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How Digital Twins Benefit Modern Manufacturing Processes


It has been over a decade since Industry 4.0 emerged, and its potential to revolutionize manufacturing is now well-recognized. Most manufacturers have initiated pilots to validate the benefits of data and advanced analytics, applying autonomous solutions such as predictive maintenance to optimize operations. However, accelerating the adoption of autonomous operations presents challenges. High-value use cases often necessitate the deployment of autonomous solutions across multiple assets, lines, or functions. Additionally, the extensive data required is typically beyond the capacity of existing manufacturing operations management (MOM) architectures.

Some manufacturers have turned to data lakes to store manufacturing data in a single repository. Yet, these solutions often fail to provide the structured information needed for end-to-end optimization. Consequently, CIOs and manufacturing managers are increasingly exploring digital twins as a comprehensive solution. Digital twins unify and contextualize data from multiple sources, facilitating autonomous solutions.

Digital-twin technologies promise to expedite product development and enhance product quality. Over the next five years, approximately $30 trillion in corporate revenues will depend on products not yet launched. As developing successful new products becomes increasingly challenging, companies are investing in digital-product-development capabilities to streamline design and engineering processes while reducing R&D costs. Advances in computing power, analytics, and artificial intelligence have given rise to digital twins—virtual replicas that simulate the characteristics of physical products. These technologies are expected to accelerate product development, improve outcomes, and lower costs, with the global market for digital-twin technologies projected to grow substantially.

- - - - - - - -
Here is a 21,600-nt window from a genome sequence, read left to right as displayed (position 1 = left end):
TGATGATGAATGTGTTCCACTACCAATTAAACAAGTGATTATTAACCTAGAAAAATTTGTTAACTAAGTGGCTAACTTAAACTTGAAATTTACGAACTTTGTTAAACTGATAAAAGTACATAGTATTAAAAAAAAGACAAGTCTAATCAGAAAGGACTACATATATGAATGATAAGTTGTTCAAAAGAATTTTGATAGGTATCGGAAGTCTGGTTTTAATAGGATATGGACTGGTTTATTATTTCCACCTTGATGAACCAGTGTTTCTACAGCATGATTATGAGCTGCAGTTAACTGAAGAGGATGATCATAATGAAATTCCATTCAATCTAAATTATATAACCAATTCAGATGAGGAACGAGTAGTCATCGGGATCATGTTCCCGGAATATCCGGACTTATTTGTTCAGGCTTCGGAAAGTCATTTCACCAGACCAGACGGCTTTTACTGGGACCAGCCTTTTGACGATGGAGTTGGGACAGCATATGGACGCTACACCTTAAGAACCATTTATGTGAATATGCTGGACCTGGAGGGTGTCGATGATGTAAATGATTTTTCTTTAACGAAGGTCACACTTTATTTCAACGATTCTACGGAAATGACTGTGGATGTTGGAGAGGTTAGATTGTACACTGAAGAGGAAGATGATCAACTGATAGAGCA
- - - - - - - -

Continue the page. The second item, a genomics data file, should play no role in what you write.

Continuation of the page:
What is a Digital Twin?

A digital twin is a virtual replica of a system’s behavior within its operating environment. This system, which could be a product, manufacturing process, or supply chain, is represented through a collection of digital models. These models, process react to various data stimuli from the external environment. Digital twins integrate multiple model types and data sources, providing a more accurate approximation of real objects than traditional simulation methods.

Current Applications of Digital Twins

According to survey data, nearly 75 percent of companies in advanced industries have adopted digital-twin technologies with at least medium complexity. However, adoption varies significantly by sector. The automotive, aerospace, and defense industries are more advanced in their use of digital twins, while sectors such as logistics, infrastructure, and energy are often still developing initial digital-twin concepts.

In the United States, an automotive company is building a system to model all its software and hardware configurations, enabling the simulation of design improvements before delivering them to customers via over-the-air updates. Additionally, a US multinational industrial company is developing multiphysics models of turbines to predict wear in real-time, fine-tune performance, and optimize output against service life and total cost of ownership.

These digital-twin pioneers invest in this technology for several key reasons:

  1. R******** Product Development: Digital twins allow design and engineering teams to explore more design options without the costs associated with producing and testing physical prototypes.
  2. Improved Testing and Validation: Digital twins enable the evaluation of new solutions in a wide range of lifelike scenarios, including unusual and extreme operating conditions.
  3. Deeper Insights into Product Behavior: Engineers can use digital-twin models to monitor any part of the system at any time and trace complex interactions between product elements.
  4. Informed Product Improvements: Real-world data informs product enhancements by simulating the impact of proposed design changes using data collected from products in the field.